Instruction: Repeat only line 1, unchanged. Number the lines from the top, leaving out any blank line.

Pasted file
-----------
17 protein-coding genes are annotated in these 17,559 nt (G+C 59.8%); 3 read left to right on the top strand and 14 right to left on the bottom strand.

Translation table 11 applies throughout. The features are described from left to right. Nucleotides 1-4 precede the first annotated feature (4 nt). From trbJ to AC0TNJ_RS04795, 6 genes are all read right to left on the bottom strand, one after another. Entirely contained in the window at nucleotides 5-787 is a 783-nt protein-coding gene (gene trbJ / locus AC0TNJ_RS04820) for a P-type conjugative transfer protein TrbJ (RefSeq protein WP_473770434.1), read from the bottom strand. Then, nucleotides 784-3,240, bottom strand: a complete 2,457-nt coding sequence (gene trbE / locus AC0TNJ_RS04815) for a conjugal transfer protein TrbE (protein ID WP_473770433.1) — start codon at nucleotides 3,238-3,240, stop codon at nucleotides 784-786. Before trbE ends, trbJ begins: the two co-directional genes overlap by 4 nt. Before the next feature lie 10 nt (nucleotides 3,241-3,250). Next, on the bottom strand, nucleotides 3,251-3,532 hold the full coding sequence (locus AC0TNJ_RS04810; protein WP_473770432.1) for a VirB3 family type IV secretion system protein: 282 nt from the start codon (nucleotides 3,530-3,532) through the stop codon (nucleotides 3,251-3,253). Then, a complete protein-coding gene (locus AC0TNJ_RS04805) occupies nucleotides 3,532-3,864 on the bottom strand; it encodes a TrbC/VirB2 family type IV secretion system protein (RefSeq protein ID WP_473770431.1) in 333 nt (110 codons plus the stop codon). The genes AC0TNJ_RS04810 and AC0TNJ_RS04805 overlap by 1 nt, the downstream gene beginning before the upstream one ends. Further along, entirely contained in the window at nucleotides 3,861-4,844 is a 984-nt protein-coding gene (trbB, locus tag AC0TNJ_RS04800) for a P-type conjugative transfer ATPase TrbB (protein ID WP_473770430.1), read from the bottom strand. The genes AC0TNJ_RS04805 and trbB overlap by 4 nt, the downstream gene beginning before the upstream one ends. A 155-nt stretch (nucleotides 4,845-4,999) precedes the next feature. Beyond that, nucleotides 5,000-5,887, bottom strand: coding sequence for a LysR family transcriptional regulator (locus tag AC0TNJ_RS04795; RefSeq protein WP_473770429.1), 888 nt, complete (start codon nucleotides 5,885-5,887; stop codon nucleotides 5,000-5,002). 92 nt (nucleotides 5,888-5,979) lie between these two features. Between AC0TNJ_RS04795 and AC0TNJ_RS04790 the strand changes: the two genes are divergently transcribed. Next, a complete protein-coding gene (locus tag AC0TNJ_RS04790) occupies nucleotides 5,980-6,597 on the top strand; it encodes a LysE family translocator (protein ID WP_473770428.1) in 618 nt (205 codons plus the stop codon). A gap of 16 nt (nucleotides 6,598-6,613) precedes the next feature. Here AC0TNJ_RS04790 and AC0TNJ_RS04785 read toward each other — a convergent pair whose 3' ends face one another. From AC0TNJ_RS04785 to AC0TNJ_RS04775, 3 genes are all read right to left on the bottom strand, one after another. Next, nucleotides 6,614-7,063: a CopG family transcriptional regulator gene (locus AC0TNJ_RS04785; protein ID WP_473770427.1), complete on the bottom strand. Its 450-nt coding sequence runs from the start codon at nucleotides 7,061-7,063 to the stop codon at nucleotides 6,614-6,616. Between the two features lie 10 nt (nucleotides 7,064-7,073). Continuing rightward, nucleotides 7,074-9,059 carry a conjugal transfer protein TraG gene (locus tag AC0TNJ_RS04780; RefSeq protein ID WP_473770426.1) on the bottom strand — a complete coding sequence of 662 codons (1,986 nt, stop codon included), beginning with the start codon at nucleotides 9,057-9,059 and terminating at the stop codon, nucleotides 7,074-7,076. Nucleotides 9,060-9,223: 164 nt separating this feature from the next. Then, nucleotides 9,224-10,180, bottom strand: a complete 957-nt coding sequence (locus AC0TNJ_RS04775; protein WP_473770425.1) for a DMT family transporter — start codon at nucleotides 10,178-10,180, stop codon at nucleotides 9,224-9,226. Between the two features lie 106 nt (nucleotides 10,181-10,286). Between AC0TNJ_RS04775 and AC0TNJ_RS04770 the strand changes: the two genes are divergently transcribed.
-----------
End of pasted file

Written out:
17 protein-coding genes are annotated in these 17,559 nt (G+C 59.8%); 3 read left to right on the top strand and 14 right to left on the bottom strand.